In formulating my health game plan a couple of weeks ago, I noted that sugar makes up 25% of the total calories we consume and called for a major sugar cutback to protect, restore and regain good health. I also stressed the need to be aware of how we’re constantly blindsided by unsuspected intakes of excessive salt and sugar, which are so common in processed foods.
In setting personal standards, I mentioned the World Health Organization’s recommendation that added sugar should be limited to only 5 percent of a person’s daily calories. I also recommended following the advice of experts who say that daily intake of salt should not exceed 1,500 milligrams for adults and that toddlers should not consume more than 210 milligrams of sodium per serving.
And a major report issued last week by the Dietary Guidelines Advisory Committee, the pre-eminent body in shaping the country’s dietary guidelines, has underscored the importance of such a game plan.
The committee, which convenes every five years, provides the scientific basis for formulating our federal government’s official guidelines. New guidelines will be issued later this year based on the panel’s report. Recommendations by the committee include long-overdue limits on the amount of added sugar that Americans should consume, as well as recommendations for lowering salt intake.
In addition to finally going on the offensive against the overconsumption of sugar and salt, the panel stressed that Americans consume too much saturated fat and not enough foods that fit a “healthy dietary pattern,” such as fruits, vegetables, nuts, whole grains and fish.
In singling out added sugar as one of its major concerns, the panel for the first time recommended specific levels we should try to maintain. It recommends that Americans limit intake to no more than 10 percent of daily calories, or approximately 12 teaspoons a day for adults, about the amount of sugar found in one can of soda pop. According to the report, Americans now consume 22 to 30 teaspoons of added sugar daily, half of which comes from soda, juices and other sugary drinks.
This bright line regarding sugar represents a major step in the right direction. Previous dietary guidelines merely included warnings about eating too much.
Five years ago, the dietary guidelines recommended that people eat less than 2,300 milligrams of salt a day. But new scientific findings on the harmful effects of too much salt could not be ignored. The new report calls for a reduction to 1,500 milligrams for people who may be at risk of heart disease.
The report, which runs 571 pages, outlines in scientific detail just how today’s American diet is having a devastating effect on public health.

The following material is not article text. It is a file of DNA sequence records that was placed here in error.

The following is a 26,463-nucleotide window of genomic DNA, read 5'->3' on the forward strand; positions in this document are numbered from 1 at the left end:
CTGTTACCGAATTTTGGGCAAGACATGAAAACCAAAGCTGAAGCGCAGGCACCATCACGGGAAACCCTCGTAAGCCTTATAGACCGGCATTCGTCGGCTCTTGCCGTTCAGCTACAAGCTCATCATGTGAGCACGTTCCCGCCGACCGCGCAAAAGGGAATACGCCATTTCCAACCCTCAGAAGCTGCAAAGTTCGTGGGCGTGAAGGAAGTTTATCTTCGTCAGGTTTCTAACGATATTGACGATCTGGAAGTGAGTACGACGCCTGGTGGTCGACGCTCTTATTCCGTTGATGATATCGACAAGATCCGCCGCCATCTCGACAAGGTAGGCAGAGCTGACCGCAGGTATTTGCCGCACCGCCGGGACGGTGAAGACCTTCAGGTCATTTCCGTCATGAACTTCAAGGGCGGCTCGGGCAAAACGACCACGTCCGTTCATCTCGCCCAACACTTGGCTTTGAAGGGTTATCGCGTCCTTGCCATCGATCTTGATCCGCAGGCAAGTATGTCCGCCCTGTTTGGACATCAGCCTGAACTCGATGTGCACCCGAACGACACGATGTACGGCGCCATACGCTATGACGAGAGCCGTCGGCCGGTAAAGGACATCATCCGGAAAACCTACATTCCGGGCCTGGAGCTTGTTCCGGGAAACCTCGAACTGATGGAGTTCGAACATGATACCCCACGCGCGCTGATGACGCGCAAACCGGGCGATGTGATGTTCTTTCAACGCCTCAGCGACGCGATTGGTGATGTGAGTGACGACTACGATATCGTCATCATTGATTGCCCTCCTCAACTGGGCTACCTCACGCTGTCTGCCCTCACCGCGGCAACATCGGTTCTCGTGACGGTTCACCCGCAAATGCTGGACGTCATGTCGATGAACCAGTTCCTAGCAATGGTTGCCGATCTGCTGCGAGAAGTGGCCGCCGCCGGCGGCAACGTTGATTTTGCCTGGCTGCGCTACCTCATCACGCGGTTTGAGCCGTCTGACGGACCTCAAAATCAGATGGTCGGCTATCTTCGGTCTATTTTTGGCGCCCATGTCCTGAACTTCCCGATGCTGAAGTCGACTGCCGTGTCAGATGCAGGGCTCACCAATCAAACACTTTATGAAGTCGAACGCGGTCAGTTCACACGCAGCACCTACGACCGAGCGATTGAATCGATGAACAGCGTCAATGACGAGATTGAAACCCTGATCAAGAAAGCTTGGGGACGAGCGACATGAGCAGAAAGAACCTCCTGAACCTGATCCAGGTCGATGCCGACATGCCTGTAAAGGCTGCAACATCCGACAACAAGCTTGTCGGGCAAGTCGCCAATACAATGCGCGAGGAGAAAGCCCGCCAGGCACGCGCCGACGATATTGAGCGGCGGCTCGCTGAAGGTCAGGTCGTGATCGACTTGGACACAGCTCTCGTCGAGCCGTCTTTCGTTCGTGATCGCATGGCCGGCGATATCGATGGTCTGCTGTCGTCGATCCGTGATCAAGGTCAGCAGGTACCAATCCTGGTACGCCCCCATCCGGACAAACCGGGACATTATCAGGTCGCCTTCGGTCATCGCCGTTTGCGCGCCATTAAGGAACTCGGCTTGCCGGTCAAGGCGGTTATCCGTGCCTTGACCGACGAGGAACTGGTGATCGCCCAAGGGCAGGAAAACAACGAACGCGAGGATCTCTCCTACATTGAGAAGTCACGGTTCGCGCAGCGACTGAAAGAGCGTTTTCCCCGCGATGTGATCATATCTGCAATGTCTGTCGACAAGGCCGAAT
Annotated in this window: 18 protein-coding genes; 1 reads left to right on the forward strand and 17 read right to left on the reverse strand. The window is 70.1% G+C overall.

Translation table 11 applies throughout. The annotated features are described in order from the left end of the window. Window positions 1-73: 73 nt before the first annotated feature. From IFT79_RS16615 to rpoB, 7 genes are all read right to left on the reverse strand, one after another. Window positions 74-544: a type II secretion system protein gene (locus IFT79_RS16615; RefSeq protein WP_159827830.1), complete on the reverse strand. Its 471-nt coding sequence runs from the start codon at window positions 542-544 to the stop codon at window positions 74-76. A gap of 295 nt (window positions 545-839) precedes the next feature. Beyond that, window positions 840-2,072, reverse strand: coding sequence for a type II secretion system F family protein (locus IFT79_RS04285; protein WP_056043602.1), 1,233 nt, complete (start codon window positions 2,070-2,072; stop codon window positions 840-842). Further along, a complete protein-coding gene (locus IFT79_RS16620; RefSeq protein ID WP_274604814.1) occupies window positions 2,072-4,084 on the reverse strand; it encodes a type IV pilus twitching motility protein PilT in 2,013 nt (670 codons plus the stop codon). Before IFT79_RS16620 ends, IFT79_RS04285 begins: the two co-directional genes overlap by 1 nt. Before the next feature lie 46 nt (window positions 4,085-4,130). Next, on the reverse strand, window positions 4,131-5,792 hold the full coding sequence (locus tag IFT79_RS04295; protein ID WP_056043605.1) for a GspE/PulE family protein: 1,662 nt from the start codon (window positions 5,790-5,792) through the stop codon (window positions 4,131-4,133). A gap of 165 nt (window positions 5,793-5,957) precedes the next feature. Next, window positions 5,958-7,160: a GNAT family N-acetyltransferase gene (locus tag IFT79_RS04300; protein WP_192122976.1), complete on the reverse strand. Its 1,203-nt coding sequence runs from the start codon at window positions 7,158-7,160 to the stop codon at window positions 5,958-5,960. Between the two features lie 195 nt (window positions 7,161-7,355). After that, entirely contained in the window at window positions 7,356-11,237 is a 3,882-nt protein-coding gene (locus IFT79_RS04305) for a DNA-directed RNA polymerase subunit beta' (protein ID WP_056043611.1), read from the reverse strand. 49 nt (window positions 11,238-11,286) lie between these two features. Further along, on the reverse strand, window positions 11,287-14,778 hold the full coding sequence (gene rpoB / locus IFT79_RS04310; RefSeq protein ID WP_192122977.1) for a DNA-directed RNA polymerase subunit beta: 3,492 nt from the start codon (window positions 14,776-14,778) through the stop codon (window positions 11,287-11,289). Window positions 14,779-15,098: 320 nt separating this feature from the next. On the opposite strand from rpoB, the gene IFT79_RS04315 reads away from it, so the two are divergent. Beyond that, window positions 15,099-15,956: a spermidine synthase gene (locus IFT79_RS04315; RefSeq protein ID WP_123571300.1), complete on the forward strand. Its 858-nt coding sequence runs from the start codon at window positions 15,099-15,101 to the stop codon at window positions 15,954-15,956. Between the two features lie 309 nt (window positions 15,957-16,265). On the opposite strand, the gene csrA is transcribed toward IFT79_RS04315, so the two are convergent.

As I noted a few weeks ago, according to the Centers for Disease Control and Prevention, since 1980 the nation’s obesity rate among adults has doubled. Among children, it has tripled. Come to find, this may not even be the worst of the news. According to the committee, nearly a half of American adults — roughly 117 million people — currently have preventable chronic diseases related to a poor diet and physical inactivity.
It’s why the recommendations contained in this single report are so important.
Though the advisory panel does not issue the official guidelines, its report is sent to the Department of Health and Human Services and the Department of Agriculture, the agencies that publish our dietary guidelines. Historically, they have closely adhered to the panel’s recommendations.
Though the general public tends to pay little attention to these guidelines, they will shape the menus of school lunch programs, which feed 30 million children each school day, and be incorporated into all federal food assistance programs.
Equally important, they will serve as guidelines for the basic information on the nutrition facts panel on food packages. That by itself could be a game changer.
If the panel’s recommendations hold, we can expect to see manufacturers begrudgingly beginning to trim the amounts of added sugar and salt in processed foods, including snacks and cereals, long a major problem area.
This action will also fortify changes in food consumption that are already happening in this country as the healthy eating message more broadly takes hold.
According to an unrelated report this week on recent consumer habits, a shift is occurring away from weight management foods to products that more clearly list health benefits. The findings show that today’s consumers care more about ingredients that are simple to understand than they do about counting calories. According to the findings of a new Nielsen study, there is also a spending swing toward more ethnic flavors and foods that are higher in protein and gluten-free.
“As the definition of health evolves, we evolve our meals,” said a spokeswoman for ConAgra Foods Inc., manufacturers of the Healthy Choice brand.
Though we should be hopeful of soon seeing needed changes driving our overall national eating pattern in the right direction, we are not out of the woods quite yet. The panel’s recommendations are now in a 45-day public comment period, and powerful interest groups are lining up to chip away at suggested changes. Let us hope that the greater good prevails.
Write to Chuck Norris with your questions about health and fitness. Follow Chuck Norris through his official social media sites, on Twitter @chucknorris and Facebook’s “Official Chuck Norris Page.” He blogs at ChuckNorrisNews.blogspot.com.